(Alone together – a common scene these days. Photo shared under Creative Commons Licence: https://www.flickr.com/photos/intelfreepress/15285307608/in/photostream/)
Many prominent people in the tech industry are beginning to sound the alarm. Tristan Harris, ex-Google design ethicist, has started a non-profit Center for Humane Technology, to help raise awareness about the addictive nature of our devices. His TED talk highlights both the problems of, and potential solutions to, runaway addictive technology.
Just about every student these days tries to study and learn while streaming audio, keeping a Facebook tab open on the browser, having a phone nearby, etc. My concern for how this is affecting learning is not unwarranted, and has been backed up by research. Marianne Stenger has written about how multitasking affects learners. In her post, she is very clear: “Studies that have looked at how multitasking affects the brain’s learning systems show that learning is less flexible and more specialized when a person is multitasking, which makes it more difficult to retrieve the information later down the line. Moreover, recent research has shown that multitasking affects not only the learning ability of the ‘multi-taskers’ but also that of those around them.”
I don’t want to come across here as anti-tech. I don’t want to go back to the pre-internet world – I find there are far too many benefits that outweigh the negatives. I fully understand that connections can be a wonderful tool for learning. I wouldn’t be part of this COETAIL experience if I didn’t believe that technology holds some incredible benefits for teaching and learning. However, I am also starting to believe that we may have to become more mindful as a society about how this powerful technology is deployed and used. A metaphor I heard recently: The automobile was a society-revolutionizing invention, and it came with many benefits. However, we also understand that an automobile used recklessly is a dangerous thing. I think our digital technology can be put in this category.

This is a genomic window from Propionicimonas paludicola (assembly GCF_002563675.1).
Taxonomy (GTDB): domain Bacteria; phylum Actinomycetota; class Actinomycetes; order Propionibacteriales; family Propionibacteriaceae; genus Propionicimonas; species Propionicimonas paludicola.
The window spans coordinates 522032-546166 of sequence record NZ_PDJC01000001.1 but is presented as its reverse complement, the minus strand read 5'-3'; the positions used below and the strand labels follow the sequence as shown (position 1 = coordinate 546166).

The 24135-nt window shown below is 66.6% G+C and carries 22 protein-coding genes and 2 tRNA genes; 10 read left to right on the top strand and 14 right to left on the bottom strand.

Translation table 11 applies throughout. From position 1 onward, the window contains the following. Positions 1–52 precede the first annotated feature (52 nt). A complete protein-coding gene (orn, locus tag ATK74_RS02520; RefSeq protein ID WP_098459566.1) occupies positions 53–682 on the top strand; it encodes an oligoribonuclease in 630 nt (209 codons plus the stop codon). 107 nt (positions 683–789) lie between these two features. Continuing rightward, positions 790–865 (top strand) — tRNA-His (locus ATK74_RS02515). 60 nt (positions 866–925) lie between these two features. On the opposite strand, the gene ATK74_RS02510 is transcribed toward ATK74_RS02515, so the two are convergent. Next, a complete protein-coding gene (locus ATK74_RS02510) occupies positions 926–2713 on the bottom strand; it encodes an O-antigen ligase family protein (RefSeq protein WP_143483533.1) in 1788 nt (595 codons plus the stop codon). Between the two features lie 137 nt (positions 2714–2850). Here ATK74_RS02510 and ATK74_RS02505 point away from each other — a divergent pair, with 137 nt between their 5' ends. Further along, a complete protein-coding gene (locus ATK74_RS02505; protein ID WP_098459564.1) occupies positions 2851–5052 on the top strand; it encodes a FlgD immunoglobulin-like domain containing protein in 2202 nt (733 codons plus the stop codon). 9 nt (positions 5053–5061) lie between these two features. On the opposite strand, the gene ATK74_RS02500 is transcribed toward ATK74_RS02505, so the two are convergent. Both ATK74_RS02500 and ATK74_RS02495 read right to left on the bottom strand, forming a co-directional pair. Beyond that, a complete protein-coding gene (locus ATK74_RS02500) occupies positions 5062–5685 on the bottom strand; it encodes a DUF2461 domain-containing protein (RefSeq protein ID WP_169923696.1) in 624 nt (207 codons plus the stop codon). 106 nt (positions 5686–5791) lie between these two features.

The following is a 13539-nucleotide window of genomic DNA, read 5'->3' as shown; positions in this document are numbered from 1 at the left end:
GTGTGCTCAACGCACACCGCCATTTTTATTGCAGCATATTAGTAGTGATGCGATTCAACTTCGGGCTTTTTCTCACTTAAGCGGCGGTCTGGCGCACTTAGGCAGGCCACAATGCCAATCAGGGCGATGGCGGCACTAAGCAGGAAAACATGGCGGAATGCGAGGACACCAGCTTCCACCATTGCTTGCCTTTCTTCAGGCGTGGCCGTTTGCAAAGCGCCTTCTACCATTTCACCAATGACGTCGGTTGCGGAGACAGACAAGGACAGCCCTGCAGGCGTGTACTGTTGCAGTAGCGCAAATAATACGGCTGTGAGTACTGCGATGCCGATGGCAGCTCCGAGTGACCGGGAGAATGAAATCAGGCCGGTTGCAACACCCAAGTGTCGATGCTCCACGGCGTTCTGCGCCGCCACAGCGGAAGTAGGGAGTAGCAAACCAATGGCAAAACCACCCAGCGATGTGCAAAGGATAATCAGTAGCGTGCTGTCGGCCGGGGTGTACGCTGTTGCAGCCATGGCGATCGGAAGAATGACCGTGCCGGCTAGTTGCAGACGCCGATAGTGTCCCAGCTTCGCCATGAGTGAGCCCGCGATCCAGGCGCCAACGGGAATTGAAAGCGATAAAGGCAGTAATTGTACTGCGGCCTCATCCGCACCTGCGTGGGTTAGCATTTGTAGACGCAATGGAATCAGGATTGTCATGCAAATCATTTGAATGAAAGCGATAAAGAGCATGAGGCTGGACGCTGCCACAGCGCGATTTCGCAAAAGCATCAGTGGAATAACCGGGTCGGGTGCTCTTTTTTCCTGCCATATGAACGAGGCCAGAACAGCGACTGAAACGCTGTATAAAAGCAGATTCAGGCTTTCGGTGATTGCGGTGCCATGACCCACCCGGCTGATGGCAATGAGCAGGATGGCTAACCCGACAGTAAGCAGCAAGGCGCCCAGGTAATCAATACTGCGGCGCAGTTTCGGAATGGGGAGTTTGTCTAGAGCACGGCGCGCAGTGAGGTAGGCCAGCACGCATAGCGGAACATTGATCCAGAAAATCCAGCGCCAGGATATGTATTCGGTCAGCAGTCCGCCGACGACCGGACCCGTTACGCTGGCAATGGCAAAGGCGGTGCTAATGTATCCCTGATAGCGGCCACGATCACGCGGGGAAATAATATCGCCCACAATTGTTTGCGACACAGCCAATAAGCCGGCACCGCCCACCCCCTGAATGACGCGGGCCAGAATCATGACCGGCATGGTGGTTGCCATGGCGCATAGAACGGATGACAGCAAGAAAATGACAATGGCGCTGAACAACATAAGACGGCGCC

I’d like to leave you with this TED talk, in which ex-Stanford University Professor Clifford Nass asks the question: Are You Multitasking Your Life Away? A good question for all of us to ponder.
Thanks for reading this post. Have you also noticed your own attention span changed a bit in the past decade? Do you have a habit of checking social media more often than you are comfortable with? Do you try to get more done by multitasking? (I can answer “yes” to all three questions, btw.) Most importantly, I’d love to hear your thoughts on how this is affecting teaching and learning! Please leave a comment below. Thanks again!